Thursday, September 6, 2012

Musopen Kickstarter Collection - Public Domain Music Jackpot!

As discussed at the My Continuing Education blog, a huge number of great recordings were recently released into the public domain as part of the Musopen Kickstarter campaign.  There was some skepticism as to whether or not the musopen folks would come through, but they have delivered in a very big way--it's like Christmas in September.
So far, all the performances/recordings I have listened to are ones to be proud of and will aptly serve as the public domain flag-bearer for those works.

What is in the collection (with my rating on the performance/recording, which is subject to change):
  • Beethoven - Coriolan Overture
  • Beethoven - Egmont Overture Op. 84
  • Beethoven - Symphony No 3 Eroica *****
  • Borodin - In The Steppes Of Central Asia
  • Brahms - Symphony No 1 in C Major
  • Brahms - Symphony No2 in D major
  • Brahms - Symphony No 3
  • Brahms - Symphony No 4 in E minor ****
  • Brahms - Tragic Overture
  • Extras [cover art, recording jpg's]
  • Goldberg Variations
  • Grieg - Peer Gynt
  • Mendelssohn - Hebrides *****
  • Mendelssohn - Italian Symphony ****
  • Mendelssohn - Scottish Symphony
  • Mozart - Magic Flute Overture
  • Mozart - Marriage Of Figaro
  • Mozart - Symphony No 40 in G Minor 
  • Rimsky Korsakov - Russian Overture
  • Schubert - The Piano Sonatas
  • Smetana - Vltava
  • String Quartets
  • Tchaikovsky - Symphony Pathetique
Which are your favorite recordings of this group?  How do you think they compare to copyright performances?

Friday, August 17, 2012

Open Goldberg Variations: Kimiko Ishizaka makes a great public domain recording

Kimiko Ishizaka has released a free, public domain recording of the goldberg variations.  They are good.  Also, she is German and a powerlifter (honest!).

Download or listen now:

Thursday, August 16, 2012

The Dramatic Delay or Excessive Phrasing

I tend to like my Bach "dry".

One of my pet peeves is what I refer to as "Dramatic Delay". This is where the musician holds a note longer than is specified in the score to somehow build tension, drama, or something in the music. Based on my years of piano, I think it stems from music teachers encouraging their students to "interpret" or "feel" the music. In some musical settings (like when listening to music I don't care for anyway), I really don't mind. But when you start messing with Bach, you're messing with counterpoint (explicit or implied) and so you are making a mess of one voice while trying to emphasize the other. IMHO, Bach (and most pre-romantic era music) should be played with strict timing and no undo emphasis on one voice over another. Bach is great, in part, because every voice is interesting. So, I find it highly ironic that while a musician thinks they are doing Bach a favor by getting all dramatic with one phrase, they have inadvertently maligned the other voice or (typically) voices.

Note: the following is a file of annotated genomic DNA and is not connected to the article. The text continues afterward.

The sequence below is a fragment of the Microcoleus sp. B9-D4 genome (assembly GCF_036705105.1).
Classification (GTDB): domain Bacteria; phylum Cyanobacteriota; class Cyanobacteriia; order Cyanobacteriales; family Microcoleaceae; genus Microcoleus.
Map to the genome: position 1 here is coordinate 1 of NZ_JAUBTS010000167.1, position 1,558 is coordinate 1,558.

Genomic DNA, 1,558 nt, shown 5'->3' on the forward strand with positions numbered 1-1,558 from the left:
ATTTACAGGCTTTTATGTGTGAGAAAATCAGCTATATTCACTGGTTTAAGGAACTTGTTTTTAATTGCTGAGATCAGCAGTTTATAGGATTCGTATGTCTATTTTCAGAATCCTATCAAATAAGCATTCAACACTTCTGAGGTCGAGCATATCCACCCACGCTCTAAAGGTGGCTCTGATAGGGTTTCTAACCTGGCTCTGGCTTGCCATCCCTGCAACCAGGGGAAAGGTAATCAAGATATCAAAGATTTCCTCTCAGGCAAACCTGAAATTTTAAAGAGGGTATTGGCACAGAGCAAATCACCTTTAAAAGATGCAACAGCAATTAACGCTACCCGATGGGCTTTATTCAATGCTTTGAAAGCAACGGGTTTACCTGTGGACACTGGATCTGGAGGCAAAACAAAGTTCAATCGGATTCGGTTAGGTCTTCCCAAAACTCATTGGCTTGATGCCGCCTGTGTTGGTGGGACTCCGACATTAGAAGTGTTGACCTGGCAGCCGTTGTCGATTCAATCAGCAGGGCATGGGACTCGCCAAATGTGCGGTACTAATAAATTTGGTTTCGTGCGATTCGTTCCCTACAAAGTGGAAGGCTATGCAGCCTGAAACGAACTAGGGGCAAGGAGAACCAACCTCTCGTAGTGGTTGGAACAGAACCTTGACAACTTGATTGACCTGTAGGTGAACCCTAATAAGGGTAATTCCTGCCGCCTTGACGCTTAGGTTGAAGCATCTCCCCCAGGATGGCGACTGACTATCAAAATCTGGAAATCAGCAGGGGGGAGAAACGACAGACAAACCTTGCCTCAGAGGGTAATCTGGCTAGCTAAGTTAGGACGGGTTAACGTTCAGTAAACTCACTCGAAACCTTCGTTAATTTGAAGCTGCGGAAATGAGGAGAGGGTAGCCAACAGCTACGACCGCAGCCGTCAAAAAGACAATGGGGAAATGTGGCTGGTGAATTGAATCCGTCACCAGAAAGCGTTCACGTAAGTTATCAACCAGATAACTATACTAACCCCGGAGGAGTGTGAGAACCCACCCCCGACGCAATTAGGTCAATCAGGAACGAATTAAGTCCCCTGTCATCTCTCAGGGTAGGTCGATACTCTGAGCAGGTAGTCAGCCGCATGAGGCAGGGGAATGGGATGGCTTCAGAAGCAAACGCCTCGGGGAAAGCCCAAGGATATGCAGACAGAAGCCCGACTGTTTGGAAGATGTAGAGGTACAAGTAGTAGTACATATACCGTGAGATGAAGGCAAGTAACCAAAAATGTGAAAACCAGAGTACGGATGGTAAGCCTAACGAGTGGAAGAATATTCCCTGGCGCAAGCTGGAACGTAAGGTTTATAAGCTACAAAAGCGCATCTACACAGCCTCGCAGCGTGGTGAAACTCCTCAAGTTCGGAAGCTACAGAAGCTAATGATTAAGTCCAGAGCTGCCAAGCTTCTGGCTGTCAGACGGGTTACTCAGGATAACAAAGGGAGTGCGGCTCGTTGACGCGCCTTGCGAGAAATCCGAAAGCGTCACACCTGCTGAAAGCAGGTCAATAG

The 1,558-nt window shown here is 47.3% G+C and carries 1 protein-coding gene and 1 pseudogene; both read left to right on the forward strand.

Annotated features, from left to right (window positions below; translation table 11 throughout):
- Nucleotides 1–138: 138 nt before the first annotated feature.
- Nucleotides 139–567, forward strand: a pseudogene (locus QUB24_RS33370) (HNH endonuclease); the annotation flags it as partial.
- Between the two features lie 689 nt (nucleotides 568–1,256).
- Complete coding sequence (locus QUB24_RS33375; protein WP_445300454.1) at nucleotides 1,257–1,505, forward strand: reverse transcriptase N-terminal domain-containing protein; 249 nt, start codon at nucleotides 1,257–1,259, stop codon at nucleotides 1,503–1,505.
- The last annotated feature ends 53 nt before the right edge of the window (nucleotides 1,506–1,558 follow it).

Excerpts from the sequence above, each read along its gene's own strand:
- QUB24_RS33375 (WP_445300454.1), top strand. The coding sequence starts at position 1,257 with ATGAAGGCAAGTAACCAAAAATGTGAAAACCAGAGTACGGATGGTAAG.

Here are some examples. Right now I only have midi recordings to give an example of a recording with strict timing, but I'll get more as I get time. [I'm sure the musicians who provide the dramatic delay examples are fine musicians, despite this perceived flaw]:

Prelude to the 1st Cello Suite
Goldberg Variations (Variation 4)
Not saying Joshua Bell isn't awesome; the photo just fit the message.
The "Dramatic Delay" is right up there with the "Musician's Swoon", where the musician (typically a first chair or soloist) feels compelled to sway, shake, contort as they play--no, feel--no, become--the music. My music teachers encouraged this and no, I never gave in, at least in a detectable way. I'm not saying that some bodily and even facial movements are not appropriate, but I really think Bach would have pulled his saber on his first chair student if they acted the way some musicians do.

For those I've offended, I sincerely apologize.  I realize I'm in the minority on these two points.  I acknowledge that you are likely way more proficient in music than I am.  Also, if you are making money with your instrument (or teaching your instrument), you should probably keep doing whatever you are doing!  Just know that some of us prefer a little more reserve in manner and interpretation.